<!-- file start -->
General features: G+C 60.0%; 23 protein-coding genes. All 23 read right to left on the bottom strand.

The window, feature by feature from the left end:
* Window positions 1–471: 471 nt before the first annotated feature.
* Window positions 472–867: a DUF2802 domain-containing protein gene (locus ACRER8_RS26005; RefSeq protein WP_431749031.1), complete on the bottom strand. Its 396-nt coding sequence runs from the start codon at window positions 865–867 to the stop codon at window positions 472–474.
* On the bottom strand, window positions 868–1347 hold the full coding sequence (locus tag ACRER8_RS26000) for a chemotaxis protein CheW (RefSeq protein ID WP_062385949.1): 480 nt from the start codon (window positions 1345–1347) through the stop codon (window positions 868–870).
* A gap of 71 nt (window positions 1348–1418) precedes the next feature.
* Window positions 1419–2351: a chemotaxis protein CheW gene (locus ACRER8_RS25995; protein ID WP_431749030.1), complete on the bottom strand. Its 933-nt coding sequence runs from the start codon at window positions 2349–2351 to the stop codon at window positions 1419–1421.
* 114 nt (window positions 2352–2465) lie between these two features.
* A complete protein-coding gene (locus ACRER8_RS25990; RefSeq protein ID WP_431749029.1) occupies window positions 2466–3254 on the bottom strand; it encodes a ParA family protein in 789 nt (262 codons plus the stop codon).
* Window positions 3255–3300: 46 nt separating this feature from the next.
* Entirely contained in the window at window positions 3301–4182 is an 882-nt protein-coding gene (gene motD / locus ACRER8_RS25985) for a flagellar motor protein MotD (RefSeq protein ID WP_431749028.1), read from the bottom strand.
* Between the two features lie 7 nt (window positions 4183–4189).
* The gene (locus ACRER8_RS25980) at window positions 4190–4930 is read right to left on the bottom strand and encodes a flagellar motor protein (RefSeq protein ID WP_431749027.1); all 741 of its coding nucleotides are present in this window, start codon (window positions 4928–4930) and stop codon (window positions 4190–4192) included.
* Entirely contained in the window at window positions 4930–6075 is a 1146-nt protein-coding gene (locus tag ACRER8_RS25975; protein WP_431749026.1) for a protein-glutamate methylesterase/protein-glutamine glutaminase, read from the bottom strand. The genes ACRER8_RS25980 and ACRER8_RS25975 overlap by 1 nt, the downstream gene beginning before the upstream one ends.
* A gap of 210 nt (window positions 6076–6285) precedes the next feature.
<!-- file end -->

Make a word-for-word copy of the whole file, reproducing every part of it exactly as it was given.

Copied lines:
General features: G+C 60.0%; 23 protein-coding genes. All 23 read right to left on the bottom strand.

The window, feature by feature from the left end:
* Window positions 1–471: 471 nt before the first annotated feature.
* Window positions 472–867: a DUF2802 domain-containing protein gene (locus ACRER8_RS26005; RefSeq protein WP_431749031.1), complete on the bottom strand. Its 396-nt coding sequence runs from the start codon at window positions 865–867 to the stop codon at window positions 472–474.
* On the bottom strand, window positions 868–1347 hold the full coding sequence (locus tag ACRER8_RS26000) for a chemotaxis protein CheW (RefSeq protein ID WP_062385949.1): 480 nt from the start codon (window positions 1345–1347) through the stop codon (window positions 868–870).
* A gap of 71 nt (window positions 1348–1418) precedes the next feature.
* Window positions 1419–2351: a chemotaxis protein CheW gene (locus ACRER8_RS25995; protein ID WP_431749030.1), complete on the bottom strand. Its 933-nt coding sequence runs from the start codon at window positions 2349–2351 to the stop codon at window positions 1419–1421.
* 114 nt (window positions 2352–2465) lie between these two features.
* A complete protein-coding gene (locus ACRER8_RS25990; RefSeq protein ID WP_431749029.1) occupies window positions 2466–3254 on the bottom strand; it encodes a ParA family protein in 789 nt (262 codons plus the stop codon).
* Window positions 3255–3300: 46 nt separating this feature from the next.
* Entirely contained in the window at window positions 3301–4182 is an 882-nt protein-coding gene (gene motD / locus ACRER8_RS25985) for a flagellar motor protein MotD (RefSeq protein ID WP_431749028.1), read from the bottom strand.
* Between the two features lie 7 nt (window positions 4183–4189).
* The gene (locus ACRER8_RS25980) at window positions 4190–4930 is read right to left on the bottom strand and encodes a flagellar motor protein (RefSeq protein ID WP_431749027.1); all 741 of its coding nucleotides are present in this window, start codon (window positions 4928–4930) and stop codon (window positions 4190–4192) included.
* Entirely contained in the window at window positions 4930–6075 is a 1146-nt protein-coding gene (locus tag ACRER8_RS25975; protein WP_431749026.1) for a protein-glutamate methylesterase/protein-glutamine glutaminase, read from the bottom strand. The genes ACRER8_RS25980 and ACRER8_RS25975 overlap by 1 nt, the downstream gene beginning before the upstream one ends.
* A gap of 210 nt (window positions 6076–6285) precedes the next feature.